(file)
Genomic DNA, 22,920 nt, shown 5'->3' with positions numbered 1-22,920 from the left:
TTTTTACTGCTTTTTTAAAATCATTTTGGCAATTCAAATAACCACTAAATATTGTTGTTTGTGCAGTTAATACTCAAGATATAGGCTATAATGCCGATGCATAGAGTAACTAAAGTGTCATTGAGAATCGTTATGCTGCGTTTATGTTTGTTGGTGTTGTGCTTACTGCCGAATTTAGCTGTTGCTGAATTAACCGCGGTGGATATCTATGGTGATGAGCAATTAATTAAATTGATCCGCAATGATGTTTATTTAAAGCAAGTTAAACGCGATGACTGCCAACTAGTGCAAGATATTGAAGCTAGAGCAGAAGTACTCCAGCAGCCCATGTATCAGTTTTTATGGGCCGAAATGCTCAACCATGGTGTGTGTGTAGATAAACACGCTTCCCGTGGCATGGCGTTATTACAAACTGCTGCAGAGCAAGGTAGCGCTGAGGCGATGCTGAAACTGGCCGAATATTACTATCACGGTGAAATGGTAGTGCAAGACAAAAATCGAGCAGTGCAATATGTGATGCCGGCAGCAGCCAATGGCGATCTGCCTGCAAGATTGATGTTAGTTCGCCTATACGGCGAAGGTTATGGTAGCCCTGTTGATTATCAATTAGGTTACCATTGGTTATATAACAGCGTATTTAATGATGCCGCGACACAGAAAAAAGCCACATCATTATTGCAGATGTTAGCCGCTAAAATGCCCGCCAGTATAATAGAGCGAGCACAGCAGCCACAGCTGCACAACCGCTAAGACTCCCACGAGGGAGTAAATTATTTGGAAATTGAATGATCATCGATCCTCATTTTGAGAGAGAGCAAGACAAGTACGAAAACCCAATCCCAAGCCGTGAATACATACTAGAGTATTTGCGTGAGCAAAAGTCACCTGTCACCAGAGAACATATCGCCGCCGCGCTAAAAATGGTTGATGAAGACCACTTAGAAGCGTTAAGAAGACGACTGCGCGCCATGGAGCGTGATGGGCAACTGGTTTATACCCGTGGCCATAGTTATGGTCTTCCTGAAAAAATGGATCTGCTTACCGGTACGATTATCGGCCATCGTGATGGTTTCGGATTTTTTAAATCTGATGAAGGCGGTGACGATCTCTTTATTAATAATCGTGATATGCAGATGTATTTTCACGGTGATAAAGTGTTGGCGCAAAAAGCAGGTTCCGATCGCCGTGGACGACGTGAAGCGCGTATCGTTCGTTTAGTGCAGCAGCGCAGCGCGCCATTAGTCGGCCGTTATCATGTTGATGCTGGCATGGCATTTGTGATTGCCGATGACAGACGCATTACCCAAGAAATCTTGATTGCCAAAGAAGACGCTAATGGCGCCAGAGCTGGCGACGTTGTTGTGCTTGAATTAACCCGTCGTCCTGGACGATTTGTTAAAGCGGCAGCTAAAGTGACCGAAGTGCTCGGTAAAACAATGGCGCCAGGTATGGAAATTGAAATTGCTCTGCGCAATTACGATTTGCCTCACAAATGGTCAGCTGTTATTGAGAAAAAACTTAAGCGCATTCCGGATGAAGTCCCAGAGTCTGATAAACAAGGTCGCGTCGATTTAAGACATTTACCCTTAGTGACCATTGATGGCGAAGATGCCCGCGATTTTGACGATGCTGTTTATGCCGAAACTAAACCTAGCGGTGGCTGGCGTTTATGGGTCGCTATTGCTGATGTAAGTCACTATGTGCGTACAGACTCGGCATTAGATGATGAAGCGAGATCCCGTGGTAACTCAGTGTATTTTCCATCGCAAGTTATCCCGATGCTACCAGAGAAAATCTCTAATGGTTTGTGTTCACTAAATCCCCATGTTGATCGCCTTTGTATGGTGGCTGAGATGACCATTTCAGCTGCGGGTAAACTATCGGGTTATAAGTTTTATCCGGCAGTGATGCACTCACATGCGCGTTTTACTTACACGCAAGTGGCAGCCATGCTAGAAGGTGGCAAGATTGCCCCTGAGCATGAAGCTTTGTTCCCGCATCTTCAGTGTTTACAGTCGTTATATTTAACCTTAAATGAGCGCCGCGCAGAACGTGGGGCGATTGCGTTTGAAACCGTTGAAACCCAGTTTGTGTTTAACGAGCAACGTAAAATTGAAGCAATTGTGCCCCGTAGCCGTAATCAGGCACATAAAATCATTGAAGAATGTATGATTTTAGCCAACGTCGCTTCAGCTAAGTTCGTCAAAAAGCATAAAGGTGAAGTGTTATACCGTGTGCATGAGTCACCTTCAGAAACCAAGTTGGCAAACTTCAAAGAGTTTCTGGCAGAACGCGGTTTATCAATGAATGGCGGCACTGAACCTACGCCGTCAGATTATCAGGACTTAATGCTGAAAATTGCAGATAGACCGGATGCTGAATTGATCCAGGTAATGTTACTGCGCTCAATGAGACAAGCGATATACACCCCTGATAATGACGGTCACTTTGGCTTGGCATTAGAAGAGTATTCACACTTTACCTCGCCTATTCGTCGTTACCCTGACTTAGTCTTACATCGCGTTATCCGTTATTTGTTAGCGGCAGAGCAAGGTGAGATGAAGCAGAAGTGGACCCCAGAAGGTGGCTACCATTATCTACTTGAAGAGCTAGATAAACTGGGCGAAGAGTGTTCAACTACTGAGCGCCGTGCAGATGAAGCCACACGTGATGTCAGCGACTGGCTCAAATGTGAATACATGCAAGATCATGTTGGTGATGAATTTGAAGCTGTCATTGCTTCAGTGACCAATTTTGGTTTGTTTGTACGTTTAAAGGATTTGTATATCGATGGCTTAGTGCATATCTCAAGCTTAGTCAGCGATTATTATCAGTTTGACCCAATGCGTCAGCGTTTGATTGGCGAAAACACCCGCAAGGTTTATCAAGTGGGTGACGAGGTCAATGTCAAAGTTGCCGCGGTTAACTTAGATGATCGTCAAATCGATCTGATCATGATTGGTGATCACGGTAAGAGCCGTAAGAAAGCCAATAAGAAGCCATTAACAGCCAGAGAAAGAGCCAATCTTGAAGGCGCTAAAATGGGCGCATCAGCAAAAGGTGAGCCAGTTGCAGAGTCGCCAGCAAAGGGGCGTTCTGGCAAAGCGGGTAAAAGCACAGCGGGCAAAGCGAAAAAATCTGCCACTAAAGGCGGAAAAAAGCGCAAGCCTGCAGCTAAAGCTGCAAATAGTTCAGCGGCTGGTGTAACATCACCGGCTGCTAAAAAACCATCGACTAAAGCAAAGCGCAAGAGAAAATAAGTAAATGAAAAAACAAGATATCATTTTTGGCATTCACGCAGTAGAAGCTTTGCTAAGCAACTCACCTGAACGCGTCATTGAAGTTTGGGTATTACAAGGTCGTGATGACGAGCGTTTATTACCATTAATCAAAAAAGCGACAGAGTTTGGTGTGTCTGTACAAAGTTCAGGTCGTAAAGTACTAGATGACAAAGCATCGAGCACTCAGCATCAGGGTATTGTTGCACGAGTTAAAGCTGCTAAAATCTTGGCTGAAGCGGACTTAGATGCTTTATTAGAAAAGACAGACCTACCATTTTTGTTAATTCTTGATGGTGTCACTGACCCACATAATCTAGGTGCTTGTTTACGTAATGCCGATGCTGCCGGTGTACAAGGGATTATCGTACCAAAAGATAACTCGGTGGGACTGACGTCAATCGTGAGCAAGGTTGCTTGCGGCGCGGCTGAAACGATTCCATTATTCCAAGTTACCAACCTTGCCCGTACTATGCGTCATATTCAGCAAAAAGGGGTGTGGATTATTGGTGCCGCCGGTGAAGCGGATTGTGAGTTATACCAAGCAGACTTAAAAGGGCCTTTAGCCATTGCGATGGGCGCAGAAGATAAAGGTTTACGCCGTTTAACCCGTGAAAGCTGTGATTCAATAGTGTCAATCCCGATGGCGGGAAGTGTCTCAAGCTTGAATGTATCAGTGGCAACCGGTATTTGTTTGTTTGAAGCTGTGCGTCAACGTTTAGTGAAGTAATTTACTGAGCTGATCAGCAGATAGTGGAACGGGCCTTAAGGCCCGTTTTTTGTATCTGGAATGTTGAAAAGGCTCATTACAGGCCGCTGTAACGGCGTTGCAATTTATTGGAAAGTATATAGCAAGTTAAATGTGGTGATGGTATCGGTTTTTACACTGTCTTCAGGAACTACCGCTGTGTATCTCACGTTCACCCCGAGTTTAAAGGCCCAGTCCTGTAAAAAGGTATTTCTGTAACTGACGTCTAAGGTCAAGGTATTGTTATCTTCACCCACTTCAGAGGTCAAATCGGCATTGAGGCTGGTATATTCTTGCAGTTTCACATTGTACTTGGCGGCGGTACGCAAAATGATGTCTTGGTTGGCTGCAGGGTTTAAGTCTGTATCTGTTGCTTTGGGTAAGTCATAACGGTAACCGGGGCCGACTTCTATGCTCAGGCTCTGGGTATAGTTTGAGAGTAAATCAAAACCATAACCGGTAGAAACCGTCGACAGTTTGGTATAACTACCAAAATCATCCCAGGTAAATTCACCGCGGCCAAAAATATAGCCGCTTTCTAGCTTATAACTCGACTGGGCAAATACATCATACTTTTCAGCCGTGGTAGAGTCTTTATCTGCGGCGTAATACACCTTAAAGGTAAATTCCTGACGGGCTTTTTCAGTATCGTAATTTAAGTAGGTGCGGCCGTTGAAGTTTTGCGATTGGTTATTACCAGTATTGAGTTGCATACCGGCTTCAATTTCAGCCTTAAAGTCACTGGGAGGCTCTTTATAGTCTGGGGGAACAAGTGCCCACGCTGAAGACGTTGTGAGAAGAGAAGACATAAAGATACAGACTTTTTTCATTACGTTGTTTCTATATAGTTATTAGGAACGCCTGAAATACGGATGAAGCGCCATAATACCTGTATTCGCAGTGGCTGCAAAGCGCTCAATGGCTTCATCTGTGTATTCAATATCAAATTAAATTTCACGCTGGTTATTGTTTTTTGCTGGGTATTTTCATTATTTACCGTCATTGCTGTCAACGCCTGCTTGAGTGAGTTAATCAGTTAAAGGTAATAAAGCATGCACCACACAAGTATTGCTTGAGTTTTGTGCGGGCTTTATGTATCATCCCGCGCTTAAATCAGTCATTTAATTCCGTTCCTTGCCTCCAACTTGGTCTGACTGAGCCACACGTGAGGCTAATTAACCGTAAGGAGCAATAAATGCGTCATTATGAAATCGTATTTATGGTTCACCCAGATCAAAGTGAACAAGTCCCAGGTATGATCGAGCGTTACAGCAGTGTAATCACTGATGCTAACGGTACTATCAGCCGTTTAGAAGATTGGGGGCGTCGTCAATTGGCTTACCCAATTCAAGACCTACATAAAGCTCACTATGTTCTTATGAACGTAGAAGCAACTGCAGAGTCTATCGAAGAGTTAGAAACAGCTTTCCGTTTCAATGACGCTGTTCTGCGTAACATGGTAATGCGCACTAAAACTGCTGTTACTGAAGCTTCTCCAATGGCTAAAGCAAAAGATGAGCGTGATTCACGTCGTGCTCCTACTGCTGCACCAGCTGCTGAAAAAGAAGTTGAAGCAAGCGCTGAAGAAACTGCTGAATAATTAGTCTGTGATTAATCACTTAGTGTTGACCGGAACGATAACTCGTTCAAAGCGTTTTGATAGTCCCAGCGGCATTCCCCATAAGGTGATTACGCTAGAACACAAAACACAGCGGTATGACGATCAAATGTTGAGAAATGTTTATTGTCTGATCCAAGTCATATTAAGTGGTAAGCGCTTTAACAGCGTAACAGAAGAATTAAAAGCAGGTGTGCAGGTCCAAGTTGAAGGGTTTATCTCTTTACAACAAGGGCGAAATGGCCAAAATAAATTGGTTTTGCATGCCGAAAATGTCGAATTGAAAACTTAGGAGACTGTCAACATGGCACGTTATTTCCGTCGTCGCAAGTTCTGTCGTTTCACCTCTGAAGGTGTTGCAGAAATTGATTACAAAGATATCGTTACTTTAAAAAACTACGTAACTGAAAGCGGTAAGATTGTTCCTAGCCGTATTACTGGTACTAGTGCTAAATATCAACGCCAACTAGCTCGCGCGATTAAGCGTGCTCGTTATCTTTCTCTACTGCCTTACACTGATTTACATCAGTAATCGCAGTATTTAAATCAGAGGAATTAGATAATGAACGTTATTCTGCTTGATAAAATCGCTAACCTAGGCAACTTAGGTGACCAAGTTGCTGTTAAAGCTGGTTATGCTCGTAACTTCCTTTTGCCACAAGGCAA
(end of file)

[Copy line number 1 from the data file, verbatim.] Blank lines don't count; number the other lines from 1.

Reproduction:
Genomic DNA, 22,920 nt, shown 5'->3' with positions numbered 1-22,920 from the left: